Land-water-energy nexus of sugarcane production in Thailand

Land-water-energy nexus of sugarcane production in Thailand Agriculture is a key economic sector for developing countries confronting challenges on the overexploitation of land and water resources for food and biofuels crop production. Sugarcane is recognized as a promising crop serving both food and bioenergy needs that are being promoted leading to expansion of the plantation areas. The study assesses the land-water-energy nexus of irrigated and non-irrigated sugarcane production systems in the Chao Phraya and Chi watersheds of Thailand using carbon footprint, ecological footprint, and water scarcity footprint. The results indicate that freshwater resource is essential to sugarcane productivity improvement. Irrigation helps increase the sugarcane yields around 23–54% as compared to the non-irrigated system; the carbon and ecological footprint of sugarcane products are also consequently decreased by around 11–36% and 15–35%, respectively. Nevertheless, the water scarcity potential would be increased. Hence, the efficient irrigation technology like drip irrigation is an important factor to drive sustainable sugarcane production in the future. Land-water-energy nexus management measures for improving sustainability of sugarcane production are also recommended. http://www.deepdyve.com/assets/images/DeepDyve-Logo-lg.png Journal of Cleaner Production Elsevier

Land-water-energy nexus of sugarcane production in Thailand

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Publisher
Elsevier
Copyright
Copyright © 2018 Elsevier Ltd
ISSN
0959-6526
D.O.I.
10.1016/j.jclepro.2018.02.085
Publisher site
See Article on Publisher Site

Abstract

Agriculture is a key economic sector for developing countries confronting challenges on the overexploitation of land and water resources for food and biofuels crop production. Sugarcane is recognized as a promising crop serving both food and bioenergy needs that are being promoted leading to expansion of the plantation areas. The study assesses the land-water-energy nexus of irrigated and non-irrigated sugarcane production systems in the Chao Phraya and Chi watersheds of Thailand using carbon footprint, ecological footprint, and water scarcity footprint. The results indicate that freshwater resource is essential to sugarcane productivity improvement. Irrigation helps increase the sugarcane yields around 23–54% as compared to the non-irrigated system; the carbon and ecological footprint of sugarcane products are also consequently decreased by around 11–36% and 15–35%, respectively. Nevertheless, the water scarcity potential would be increased. Hence, the efficient irrigation technology like drip irrigation is an important factor to drive sustainable sugarcane production in the future. Land-water-energy nexus management measures for improving sustainability of sugarcane production are also recommended.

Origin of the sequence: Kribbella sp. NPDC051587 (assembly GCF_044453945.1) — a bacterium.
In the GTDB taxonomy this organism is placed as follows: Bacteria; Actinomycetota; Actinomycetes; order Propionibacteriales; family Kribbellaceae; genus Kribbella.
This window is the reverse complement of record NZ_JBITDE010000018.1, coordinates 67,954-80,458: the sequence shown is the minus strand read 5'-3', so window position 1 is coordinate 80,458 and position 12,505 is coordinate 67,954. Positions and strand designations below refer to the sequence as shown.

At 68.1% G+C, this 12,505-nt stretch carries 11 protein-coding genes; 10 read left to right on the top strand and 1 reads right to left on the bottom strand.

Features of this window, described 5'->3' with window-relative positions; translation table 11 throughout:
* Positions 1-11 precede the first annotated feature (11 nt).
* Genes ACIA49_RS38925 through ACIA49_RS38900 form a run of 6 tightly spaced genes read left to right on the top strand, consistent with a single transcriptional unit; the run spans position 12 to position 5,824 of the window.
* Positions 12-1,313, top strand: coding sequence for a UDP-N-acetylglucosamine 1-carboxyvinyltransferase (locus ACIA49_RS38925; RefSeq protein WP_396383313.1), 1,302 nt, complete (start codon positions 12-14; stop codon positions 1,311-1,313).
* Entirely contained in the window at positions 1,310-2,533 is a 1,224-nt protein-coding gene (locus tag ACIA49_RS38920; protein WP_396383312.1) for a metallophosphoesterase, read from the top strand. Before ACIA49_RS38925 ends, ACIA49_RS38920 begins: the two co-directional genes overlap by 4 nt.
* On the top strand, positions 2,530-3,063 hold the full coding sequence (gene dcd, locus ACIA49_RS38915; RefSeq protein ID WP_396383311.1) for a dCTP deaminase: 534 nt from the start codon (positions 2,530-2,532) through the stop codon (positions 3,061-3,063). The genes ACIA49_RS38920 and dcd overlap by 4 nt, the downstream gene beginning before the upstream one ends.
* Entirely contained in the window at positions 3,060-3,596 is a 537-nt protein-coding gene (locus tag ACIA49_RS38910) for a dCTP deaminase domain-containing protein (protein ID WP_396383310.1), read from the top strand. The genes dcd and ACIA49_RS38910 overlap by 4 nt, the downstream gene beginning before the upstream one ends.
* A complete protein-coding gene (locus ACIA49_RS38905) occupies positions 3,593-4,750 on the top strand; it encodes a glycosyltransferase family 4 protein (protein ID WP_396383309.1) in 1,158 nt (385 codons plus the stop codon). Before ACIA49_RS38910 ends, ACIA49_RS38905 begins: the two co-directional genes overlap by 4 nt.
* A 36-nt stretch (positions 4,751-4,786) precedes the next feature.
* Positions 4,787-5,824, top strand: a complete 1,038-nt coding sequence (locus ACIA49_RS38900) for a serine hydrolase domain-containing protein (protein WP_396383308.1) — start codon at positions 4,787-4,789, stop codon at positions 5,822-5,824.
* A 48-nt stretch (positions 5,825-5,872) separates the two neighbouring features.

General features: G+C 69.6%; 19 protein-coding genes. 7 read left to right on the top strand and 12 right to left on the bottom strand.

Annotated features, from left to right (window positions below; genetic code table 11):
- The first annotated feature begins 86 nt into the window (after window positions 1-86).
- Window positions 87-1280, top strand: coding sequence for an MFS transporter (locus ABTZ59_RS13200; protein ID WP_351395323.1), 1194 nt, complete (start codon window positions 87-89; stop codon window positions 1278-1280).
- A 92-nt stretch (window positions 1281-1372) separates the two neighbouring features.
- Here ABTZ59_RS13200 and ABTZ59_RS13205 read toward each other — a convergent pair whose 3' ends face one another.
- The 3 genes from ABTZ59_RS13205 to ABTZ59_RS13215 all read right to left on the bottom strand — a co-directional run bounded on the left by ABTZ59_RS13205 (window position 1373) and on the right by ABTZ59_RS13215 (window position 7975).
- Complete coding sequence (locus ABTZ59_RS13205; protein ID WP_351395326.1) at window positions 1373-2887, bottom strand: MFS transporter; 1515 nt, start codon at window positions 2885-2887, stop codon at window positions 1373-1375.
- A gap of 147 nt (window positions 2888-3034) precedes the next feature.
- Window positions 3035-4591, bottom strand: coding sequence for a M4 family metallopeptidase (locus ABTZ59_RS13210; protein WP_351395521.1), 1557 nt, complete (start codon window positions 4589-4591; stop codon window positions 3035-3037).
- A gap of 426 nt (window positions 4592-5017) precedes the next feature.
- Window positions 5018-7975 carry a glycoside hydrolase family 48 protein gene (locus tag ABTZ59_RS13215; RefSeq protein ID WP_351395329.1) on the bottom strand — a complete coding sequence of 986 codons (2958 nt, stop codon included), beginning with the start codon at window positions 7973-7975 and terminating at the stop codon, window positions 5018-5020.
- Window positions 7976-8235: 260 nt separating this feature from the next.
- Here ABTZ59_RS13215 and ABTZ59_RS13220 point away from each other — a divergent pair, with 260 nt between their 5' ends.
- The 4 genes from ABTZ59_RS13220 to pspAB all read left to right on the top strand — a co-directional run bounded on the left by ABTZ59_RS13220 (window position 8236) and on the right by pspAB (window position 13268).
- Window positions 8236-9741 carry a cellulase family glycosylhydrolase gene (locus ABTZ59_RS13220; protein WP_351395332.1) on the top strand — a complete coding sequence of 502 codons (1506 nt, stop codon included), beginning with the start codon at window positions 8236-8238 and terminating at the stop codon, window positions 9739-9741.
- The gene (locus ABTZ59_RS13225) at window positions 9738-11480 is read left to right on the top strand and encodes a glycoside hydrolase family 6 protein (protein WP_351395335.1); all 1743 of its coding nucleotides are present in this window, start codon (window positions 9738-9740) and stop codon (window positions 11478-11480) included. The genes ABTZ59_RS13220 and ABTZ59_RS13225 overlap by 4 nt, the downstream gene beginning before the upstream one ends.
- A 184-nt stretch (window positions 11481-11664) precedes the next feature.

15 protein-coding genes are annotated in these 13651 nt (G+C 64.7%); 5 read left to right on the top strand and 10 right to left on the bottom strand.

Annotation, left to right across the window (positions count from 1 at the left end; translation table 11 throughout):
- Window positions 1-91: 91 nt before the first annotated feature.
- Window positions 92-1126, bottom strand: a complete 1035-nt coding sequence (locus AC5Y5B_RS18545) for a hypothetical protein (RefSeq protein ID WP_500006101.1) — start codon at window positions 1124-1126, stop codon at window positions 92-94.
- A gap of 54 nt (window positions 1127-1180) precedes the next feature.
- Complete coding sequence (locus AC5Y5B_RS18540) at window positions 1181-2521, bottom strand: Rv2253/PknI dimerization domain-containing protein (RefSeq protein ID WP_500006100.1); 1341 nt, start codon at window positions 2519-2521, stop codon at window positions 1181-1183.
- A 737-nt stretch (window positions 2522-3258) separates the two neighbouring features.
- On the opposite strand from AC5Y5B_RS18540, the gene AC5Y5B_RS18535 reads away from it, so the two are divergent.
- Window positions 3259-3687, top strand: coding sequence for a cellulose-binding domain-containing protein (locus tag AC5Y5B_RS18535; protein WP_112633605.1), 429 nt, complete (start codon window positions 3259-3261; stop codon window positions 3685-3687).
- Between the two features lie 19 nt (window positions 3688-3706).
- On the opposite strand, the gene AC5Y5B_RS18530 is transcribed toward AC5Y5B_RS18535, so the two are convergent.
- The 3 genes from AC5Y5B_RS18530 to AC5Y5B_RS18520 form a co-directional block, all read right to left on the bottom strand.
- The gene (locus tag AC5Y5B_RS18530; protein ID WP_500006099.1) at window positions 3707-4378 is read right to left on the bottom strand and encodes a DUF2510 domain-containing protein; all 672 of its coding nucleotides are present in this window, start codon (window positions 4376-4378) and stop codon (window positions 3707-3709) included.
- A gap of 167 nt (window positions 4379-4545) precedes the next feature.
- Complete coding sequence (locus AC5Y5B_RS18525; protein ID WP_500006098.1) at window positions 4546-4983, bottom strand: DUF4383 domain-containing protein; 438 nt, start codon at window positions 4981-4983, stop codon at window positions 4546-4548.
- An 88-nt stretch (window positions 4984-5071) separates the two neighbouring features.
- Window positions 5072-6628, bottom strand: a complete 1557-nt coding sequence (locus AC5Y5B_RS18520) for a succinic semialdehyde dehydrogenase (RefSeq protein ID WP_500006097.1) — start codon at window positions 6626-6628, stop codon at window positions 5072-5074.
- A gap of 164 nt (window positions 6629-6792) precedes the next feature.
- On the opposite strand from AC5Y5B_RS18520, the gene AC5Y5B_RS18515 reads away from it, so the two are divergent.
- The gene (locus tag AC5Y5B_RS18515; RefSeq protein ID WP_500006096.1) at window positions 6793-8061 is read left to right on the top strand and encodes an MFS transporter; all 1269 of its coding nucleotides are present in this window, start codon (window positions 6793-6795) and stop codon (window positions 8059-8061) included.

Journal

Journal of Cleaner ProductionElsevier

Published: May 1, 2018

References

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